Union Turnpike begins its lengthy run to New Hyde Park, Nassau County, from Myrtle Avenue and 86th Street. It appears on a Queens 1909 Bromley atlas as Union Avenue between Metropolitan Avenue and Brushville road (today’s 188th Street) in 1909, but by 1913 it had been mapped as Union Turnpike from Myrtle Avenue to the Queens line.

Unlike actual “turnpikes” it was unlikely that an actual toll was charged, with a lage log, or pike, turned to admit traffic after the fee was paid (those were mostly phased out by the turn of the 20th Century). This was the only road in NYC called a “turnpike” until 2007, when a section of Jamaica Avenue between Cross Island Parkway and the Nassau line at Little Neck Parkway was made into a western extension of Jericho Turnpike.

Union Turnpike is one of the last strongholds of twin double-mast octagonal lampposts in NYC (left).



Not sure what to make of this “triangle building” at Myrtle Avenue and 81st Avenue — eyesore or asset? Meanwhile Drs. Tung and Chung have a nearby office.


Another pair of the somewhat piquant storefronts along Myrtle Avenue just before it crosses over the Jackie Robinson at 88th Street.

A pair of murals face Myrtle Avenue across a parking lot on the side wall of a deli on Woodhaven Boulevard. The Bollywood Lounge was likely opened by Indian immigrants.

Woodhaven Boulevard is one of Queens’ busiest north-south routes, a 10-lane behemoth running from Queens Boulevard at the Long Island Expressway south (as Cross Bay Boulevard) through Broad Channel to the Rockaway peninsula, via the Cross Bay Veterans Memorial Bridge. It was expanded in the 1930s from a two-lane road called Trotting Course Lane.


Many of Forest Park’s more popular attractions can be found near its Woodhaven Boulevard entrances. RIGHT: the newly re-turfed (as of 2007) Victory Field, containing a running track, handball courts, New York State’s only wheelchair football field, and a baseball diamond.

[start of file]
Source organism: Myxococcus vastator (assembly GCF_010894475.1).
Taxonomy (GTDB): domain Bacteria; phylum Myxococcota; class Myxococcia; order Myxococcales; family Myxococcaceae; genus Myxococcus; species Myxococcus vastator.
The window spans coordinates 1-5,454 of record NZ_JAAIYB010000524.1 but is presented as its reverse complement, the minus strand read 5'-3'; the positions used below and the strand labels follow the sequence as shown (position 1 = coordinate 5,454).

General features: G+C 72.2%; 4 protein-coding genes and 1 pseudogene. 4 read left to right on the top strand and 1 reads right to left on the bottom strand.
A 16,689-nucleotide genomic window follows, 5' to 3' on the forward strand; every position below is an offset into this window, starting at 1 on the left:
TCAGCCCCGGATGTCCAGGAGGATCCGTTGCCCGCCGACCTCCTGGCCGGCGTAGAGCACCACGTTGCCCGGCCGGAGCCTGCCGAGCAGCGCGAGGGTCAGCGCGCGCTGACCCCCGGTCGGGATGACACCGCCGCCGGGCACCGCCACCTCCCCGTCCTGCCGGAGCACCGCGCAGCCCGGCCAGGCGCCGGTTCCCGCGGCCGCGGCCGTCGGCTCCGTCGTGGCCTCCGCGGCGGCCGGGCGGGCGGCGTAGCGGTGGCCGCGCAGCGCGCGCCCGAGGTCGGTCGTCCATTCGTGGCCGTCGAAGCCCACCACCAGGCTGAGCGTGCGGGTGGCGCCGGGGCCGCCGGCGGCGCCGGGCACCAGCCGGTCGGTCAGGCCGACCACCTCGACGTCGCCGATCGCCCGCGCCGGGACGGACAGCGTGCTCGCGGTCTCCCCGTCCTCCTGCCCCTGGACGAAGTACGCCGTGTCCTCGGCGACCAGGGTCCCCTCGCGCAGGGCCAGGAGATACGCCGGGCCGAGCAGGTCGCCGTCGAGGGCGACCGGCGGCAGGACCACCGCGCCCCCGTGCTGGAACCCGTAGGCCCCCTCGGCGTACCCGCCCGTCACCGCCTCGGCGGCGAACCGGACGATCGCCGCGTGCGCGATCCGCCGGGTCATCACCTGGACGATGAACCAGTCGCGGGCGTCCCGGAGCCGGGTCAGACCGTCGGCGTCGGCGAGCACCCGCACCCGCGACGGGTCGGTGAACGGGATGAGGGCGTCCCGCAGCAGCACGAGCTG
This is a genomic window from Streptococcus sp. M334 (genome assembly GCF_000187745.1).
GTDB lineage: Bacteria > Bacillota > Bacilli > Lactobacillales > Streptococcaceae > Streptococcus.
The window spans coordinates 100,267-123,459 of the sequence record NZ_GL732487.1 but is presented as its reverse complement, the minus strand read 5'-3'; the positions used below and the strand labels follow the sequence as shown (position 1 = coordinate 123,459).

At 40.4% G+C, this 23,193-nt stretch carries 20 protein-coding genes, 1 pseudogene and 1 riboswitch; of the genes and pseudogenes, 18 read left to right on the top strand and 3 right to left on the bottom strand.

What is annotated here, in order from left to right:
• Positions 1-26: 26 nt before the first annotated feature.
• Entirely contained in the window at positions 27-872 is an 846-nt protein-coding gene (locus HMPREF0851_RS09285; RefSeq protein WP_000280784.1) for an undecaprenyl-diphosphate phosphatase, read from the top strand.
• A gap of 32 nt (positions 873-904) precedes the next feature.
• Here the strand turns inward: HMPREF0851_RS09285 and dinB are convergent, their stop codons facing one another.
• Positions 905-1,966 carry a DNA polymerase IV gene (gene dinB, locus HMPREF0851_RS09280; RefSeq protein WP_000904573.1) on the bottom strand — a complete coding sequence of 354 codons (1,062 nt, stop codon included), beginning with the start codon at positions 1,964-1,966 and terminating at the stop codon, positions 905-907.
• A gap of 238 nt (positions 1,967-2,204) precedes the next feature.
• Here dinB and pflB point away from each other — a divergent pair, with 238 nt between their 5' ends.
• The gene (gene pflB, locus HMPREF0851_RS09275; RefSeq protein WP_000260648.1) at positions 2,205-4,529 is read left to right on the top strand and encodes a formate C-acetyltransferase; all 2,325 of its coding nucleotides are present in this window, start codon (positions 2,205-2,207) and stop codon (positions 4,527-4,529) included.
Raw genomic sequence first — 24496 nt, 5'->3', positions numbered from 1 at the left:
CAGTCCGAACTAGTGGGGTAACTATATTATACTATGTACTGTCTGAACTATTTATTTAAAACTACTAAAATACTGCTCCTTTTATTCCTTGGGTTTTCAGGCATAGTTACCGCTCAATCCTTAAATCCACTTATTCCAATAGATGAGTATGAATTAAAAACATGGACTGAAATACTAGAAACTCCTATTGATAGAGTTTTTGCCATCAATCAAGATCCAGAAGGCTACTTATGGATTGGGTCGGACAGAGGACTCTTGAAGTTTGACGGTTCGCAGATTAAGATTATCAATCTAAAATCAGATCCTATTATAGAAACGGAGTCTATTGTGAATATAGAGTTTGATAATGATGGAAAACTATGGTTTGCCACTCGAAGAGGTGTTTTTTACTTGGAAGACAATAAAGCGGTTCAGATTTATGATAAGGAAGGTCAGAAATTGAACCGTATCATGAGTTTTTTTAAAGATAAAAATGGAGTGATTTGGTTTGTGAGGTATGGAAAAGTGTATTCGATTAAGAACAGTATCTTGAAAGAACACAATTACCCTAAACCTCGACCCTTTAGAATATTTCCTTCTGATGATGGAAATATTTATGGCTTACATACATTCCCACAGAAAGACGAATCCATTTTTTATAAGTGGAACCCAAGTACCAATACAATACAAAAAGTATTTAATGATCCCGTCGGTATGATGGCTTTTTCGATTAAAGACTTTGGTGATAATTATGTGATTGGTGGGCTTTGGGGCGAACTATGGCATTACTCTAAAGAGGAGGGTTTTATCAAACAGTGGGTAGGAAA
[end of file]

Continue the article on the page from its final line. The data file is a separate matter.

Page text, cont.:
Victory Field was formerly occupied (until 1895) by a kiln owned by Lalance and Grosjean to make kitchen implements. The Lalance and Grosjean main offices and clock tower (as seen on FNY’s Woodhaven page) can still be found on Atlantic Avenue near Woodhaven Boulevard. The field was dedicated in 1925 in honor an “Unknown Veteran of the War,” so this field can be called the 5th war memorial along Myrtle Avenue as we move east.

I have photographed this (formerly) handsome 3-story brick building — probably four or six apartments — on Myrtle just east of Woodhaven Boulevard before. It’s illustrative of late 20th-early 21st century realities intruding on the sensibilites of prior generations; the owner found it lucrative to install multiple cell phone transmitters on the roof. Perhaps later in the 2010s technology will allow these transmitters to be a lot smaller, but till then, they will continue to sully the landscape and despoil buildings that were built with pride.

The former Long Island Rail Road Rockaway Branch, with abandoned catenary and power line towers, crosses Myrtle Avenue just east of Victory Field. A group of fellow urban explorers and I walked the route of the old line in 1999; it has been decommissioned since 1962. The southern end of the line was purchased by what was then the NY Transit Authority in the 1950s and refitted to become the IND A line’s connection to the Rockaway peninsula.

There has always been talk about reactivating the route for passenger service, but neighborhood groups have always implacably opposed the notion.


And the road goes on forever. Myrtle Avenue’s longest nearly unbroken stretch runs from Woodhaven Boulevard east through Forest Park’s woodland section to the other side of the park, where the route enters Richmond Hill. Along the way Forest Park’s Main Drive, now closed to vehicular traffic and is now enjoyed by cyclists and runners, bridges Myrtle Avenue.